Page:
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Get My Pronouns Right

Get My Pronouns Right

GET MY PRONOUNS RIGHT

I’ve been thinking about a million different ways I can write this piece. After some time I realized that it doesn’t have to be perfect, it just needs to be said. Thank you, for all the work that you do that is misunderstood. I can’t imagine what it’s like to handle screaming students, angry parents, and e-refund check season.

ASSUME: making an ASS out of U and ME

Unfortunately, you continue assuming without checking yourself, to use my incorrect pronouns. You continue to misgender me. You continue to force me to out myself. Our institution boasts being dedicated to “social justice” and yet, I have been trying to wrap my brain around how this continues to happen. In the financial aid office, in admissions, in residence halls, in classrooms, and in various communications throughout my academic experience. I mean, c’mon. What is the purpose of using gender neutral restrooms, offering preferred name and pronoun choices on applications and in classroom introductions, and referring to this institution as a “historically” women’s college (to be more “inclusive”) when y’all continue to assume gender. What’s worse is that this college is co-educational at the graduate level and as a graduate student it is beyond my scope as to how we are still assuming that all students here are of feminine presentation and identity. Have you ever stepped outside of your office?

CHOICE is a Privilege

I have experience some of the most blatant cissexism (set of communication, acts, and norms that privilege cisgender people through enforcing the gender binary, gender essentialism, and oppression of gender-expansive folks) of my experience in higher education. I’m a first generation American and student of color from a lower class background. I’m a transgender man. Society reinforces at every turn that I shouldn’t even be here, but I am. I didn’t have many choices in my life and especially in higher education. Graduate school; graduate school was one of my first and few real choices in my life – one that wasn’t completely an ultimatum or out of desperation. I chose to go here. I chose this place because I thought you were different. I thought your staff, faculty, and students were of integrity, self-reflection, and conscious of the systems that disadvantage marginalized folks. You sell to the nation that you’re committed to social justice. That you’re one of the first women’s colleges in to openly accept and enroll trans* students, but you are relentless in making the students that go here hate you. That students have to paint in large, bold letters on the wall: “TRANS STUDENT GRADUATED FROM HERE”.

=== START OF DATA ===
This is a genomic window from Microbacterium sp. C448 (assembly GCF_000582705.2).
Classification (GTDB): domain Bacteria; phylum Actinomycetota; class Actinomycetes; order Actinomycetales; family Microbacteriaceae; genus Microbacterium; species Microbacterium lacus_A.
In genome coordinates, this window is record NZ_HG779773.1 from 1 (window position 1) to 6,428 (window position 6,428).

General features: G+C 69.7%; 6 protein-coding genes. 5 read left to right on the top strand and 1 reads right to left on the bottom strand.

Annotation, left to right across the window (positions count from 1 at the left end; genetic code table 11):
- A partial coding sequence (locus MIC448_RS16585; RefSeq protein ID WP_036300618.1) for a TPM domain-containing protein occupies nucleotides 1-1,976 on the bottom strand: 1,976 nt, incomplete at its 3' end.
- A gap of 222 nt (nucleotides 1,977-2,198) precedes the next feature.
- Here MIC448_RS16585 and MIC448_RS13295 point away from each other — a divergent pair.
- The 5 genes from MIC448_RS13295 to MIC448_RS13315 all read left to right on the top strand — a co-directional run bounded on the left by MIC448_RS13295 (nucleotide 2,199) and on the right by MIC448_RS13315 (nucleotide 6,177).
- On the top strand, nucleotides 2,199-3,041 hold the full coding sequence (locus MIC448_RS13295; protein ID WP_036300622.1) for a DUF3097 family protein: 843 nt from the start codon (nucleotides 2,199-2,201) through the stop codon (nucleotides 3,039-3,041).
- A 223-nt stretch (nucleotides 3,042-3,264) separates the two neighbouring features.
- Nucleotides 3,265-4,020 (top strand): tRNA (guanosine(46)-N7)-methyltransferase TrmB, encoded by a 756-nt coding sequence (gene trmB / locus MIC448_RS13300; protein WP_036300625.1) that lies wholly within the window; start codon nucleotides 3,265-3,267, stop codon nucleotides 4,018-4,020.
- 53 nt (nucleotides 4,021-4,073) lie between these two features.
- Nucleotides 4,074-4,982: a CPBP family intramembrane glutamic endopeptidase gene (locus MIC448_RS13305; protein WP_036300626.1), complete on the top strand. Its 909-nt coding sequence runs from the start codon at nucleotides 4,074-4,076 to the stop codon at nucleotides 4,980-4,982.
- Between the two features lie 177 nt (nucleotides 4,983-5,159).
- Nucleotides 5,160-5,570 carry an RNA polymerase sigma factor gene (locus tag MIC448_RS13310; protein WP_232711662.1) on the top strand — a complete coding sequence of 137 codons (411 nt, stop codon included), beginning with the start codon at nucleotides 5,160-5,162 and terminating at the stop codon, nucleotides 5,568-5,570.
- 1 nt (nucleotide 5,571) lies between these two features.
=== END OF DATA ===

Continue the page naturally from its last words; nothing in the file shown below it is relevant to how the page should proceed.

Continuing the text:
Checking Your Privilege: On How to be a College of the 21st Century

I grew up in spaces where I had to create and build a safe community for queer folks like me because no one else would and no one else wanted to. You know, I’ve worked in higher ed at an institution in the South and in some respect they somehow got it right. But here we supposedly are living in such a diverse demographical microcosm, San Francisco Bay, where there are people here and in the community that are actively working to make it better for trans*

Get My Pronouns Right

Why can’t you check your pride and ask for help? I am not saying you have to be perfect, but you have to at least try. Try to practice what you preach. Try to practice some basic human respect. No amount of funding or curriculum changes or staff/faculty changes or new deans and presidents will make a difference if your front line in communication to students, the face of your institution, is unwilling to do the necessary work. When I decided to go continue my education into academic and student services, I was once told that student affairs is a profession, especially in our current societal climate, where we get the privilege of making students feel like their lives matter. I shouldn’t have to write this. I shouldn’t have to out myself to make these issues matter because I would like to think that my black trans* life matters enough to my school.

My name is Grayson. My pronouns are he/him/his. All you had to do was ask.

 

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